(The Center Square) – Backlash is mounting to an executive order New Mexico Governor Michelle Lujan Grisham signed curtailing gun rights last week.
Her executive order banned carrying a loaded firearm in public in Bernalillo County, including Albuquerque, for 30 days. Those who violate the rule face a civil fine of $5,000, as The Center Square previously reported.
Law enforcement, elected officials and gun rights organizations have since converged to resist this gun control measure.
Albuquerque Police Chief Harold Medina told reporters that his department will not enforce this executive order and that state police will have to address the matter.
“Our officers at APD will continue to focus on the enforcement of criminal laws and arresting the criminals who are driving violent crime in the city,” Medina said, according to ABC News. “We have arrested over 200 murder suspects in the last two years, and field officers are making dozens of felony arrests every day. Everyone is stepping up to keep Albuquerque residents safe from the influx of guns and illegal drugs.”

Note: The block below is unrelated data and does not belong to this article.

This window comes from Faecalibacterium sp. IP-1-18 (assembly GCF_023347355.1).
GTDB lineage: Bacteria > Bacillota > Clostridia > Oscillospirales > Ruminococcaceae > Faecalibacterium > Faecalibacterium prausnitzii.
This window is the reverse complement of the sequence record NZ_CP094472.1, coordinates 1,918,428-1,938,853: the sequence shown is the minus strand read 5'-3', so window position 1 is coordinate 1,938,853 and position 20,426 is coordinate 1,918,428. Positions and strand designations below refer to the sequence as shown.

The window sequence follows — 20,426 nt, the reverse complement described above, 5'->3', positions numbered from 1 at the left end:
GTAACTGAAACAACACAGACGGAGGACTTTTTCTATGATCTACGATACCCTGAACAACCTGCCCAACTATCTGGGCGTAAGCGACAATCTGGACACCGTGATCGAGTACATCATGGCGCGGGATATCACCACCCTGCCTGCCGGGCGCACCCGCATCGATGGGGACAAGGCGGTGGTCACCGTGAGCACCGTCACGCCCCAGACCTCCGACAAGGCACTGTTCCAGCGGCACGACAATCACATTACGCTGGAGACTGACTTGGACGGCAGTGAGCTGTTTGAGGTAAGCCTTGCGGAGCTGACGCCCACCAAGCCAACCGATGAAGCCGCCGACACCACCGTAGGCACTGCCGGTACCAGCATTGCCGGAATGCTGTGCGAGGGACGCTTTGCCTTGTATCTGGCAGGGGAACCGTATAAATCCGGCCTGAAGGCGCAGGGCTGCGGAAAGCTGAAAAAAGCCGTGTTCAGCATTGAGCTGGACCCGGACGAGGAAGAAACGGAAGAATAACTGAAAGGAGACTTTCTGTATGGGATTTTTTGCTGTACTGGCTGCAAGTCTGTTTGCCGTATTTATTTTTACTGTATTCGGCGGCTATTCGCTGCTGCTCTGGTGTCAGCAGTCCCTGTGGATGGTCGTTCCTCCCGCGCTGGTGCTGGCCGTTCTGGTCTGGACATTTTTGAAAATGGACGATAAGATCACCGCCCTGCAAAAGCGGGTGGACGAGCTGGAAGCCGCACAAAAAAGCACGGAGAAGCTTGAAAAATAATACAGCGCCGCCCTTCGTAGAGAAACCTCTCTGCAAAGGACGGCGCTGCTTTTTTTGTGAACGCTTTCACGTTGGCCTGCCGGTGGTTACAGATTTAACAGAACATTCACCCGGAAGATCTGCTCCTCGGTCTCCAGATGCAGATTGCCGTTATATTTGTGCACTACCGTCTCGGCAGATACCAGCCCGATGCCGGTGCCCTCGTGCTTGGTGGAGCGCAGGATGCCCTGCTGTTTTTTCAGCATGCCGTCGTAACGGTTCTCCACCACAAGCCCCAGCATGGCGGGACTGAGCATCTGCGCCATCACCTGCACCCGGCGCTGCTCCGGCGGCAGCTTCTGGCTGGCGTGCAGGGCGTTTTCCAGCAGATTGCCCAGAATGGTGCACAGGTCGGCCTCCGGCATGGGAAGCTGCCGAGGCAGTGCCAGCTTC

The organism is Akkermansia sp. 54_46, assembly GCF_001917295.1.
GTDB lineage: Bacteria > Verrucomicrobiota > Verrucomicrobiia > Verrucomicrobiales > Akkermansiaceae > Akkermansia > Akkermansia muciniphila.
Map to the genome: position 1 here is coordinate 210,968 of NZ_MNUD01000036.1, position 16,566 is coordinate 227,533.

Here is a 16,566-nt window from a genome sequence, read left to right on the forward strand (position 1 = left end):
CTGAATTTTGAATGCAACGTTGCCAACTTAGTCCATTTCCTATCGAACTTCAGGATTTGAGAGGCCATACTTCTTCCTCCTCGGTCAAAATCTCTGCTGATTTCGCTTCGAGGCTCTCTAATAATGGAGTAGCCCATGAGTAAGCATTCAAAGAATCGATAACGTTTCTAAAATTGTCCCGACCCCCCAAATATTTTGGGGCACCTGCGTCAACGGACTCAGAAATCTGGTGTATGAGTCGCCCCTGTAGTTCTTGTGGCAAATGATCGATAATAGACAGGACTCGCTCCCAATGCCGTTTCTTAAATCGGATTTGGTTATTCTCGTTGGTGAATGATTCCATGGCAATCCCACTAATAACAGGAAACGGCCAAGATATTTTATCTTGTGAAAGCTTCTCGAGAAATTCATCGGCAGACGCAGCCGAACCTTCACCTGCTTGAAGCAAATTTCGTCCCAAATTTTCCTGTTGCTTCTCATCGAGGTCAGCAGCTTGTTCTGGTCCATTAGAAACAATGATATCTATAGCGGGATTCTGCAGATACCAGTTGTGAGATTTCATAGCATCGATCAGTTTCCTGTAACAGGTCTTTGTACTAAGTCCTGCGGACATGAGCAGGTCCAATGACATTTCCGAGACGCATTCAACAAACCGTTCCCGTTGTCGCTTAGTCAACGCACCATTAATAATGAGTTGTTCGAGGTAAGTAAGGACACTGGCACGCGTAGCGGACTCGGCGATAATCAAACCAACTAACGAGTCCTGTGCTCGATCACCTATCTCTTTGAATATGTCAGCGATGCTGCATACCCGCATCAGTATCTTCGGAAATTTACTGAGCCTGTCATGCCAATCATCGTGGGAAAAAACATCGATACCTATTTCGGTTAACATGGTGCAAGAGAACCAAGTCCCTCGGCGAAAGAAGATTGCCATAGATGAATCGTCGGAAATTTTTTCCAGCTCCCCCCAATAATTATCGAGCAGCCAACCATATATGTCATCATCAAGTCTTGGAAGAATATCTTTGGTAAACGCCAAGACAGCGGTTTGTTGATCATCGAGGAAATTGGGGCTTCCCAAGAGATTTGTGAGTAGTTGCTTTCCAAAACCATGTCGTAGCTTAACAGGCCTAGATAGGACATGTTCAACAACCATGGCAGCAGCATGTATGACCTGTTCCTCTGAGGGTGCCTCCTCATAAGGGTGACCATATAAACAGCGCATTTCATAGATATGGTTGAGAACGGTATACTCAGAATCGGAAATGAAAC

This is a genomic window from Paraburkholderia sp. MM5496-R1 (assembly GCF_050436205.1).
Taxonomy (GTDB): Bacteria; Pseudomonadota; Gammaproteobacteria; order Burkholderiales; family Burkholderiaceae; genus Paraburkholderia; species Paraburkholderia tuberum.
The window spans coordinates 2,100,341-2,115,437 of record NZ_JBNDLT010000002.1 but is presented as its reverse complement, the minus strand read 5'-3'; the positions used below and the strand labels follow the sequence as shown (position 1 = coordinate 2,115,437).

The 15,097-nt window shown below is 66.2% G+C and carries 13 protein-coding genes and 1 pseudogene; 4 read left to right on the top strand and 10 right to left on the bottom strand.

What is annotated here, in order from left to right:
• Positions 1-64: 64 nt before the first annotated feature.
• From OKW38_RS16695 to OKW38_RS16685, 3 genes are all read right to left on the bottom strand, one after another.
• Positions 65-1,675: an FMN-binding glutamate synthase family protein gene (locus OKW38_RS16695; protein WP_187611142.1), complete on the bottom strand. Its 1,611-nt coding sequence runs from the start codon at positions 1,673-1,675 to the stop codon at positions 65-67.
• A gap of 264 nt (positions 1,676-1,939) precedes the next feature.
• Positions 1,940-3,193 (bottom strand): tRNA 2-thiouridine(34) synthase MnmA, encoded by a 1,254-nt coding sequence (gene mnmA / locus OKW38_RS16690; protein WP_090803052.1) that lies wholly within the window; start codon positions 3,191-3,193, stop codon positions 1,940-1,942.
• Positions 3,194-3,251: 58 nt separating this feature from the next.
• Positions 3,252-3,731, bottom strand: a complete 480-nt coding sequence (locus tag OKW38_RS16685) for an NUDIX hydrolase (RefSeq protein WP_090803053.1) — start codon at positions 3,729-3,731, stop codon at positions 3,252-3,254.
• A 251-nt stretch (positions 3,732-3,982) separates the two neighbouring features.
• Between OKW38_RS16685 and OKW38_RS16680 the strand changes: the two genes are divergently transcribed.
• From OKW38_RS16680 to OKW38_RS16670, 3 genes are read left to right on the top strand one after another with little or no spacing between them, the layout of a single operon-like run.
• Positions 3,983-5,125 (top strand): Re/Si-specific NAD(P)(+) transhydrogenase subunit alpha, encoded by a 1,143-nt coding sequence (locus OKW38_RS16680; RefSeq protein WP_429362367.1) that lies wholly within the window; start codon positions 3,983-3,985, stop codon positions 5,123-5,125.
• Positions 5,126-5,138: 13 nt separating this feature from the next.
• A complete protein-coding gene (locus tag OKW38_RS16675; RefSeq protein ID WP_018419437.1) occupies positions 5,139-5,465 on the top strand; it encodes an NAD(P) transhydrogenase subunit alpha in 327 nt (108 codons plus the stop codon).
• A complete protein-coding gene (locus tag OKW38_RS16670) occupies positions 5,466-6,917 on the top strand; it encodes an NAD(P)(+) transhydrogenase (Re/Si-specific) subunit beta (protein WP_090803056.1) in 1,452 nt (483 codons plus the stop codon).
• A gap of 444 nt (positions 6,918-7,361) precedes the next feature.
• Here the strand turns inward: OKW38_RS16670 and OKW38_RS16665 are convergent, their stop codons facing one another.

Bernalillo County Sheriff John Allen also does not plan on using his personnel to enforce the executive order.
“While I understand and appreciate the urgency, the temporary ban challenges the foundation of our constitution, which I swore an oath to uphold,” Allen told ABC. “I am wary of placing my deputies in positions that could lead to civil liability conflicts, as well as the potential risks posed by prohibiting law-abiding citizens from their constitutional right to self-defense.”
Additionally, two state representatives, Stefani Lord, R-Sandia Park, and John Block, R-Alamogordo, have called for Lujan Grisham to be impeached for failing to uphold the Constitution.
“This is an abhorrent attempt to impose a radical, progressive agenda on an unwilling populous,” the two lawmakers said in a joint statement. “Rather than addressing crime at its core, Governor Grisham is restricting the rights of law-abiding gun owners.”
Plus, gun rights organizations are taking action against the governor. The National Association for Gun Rights filed a lawsuit to reverse the executive order.
“The State must justify the Carry Prohibition by demonstrating that it is consistent with the Nation’s historical tradition of firearm regulation,” the complaint said. “But it is impossible for the State to meet this burden because there is no such historical tradition of firearms regulation in this Nation.”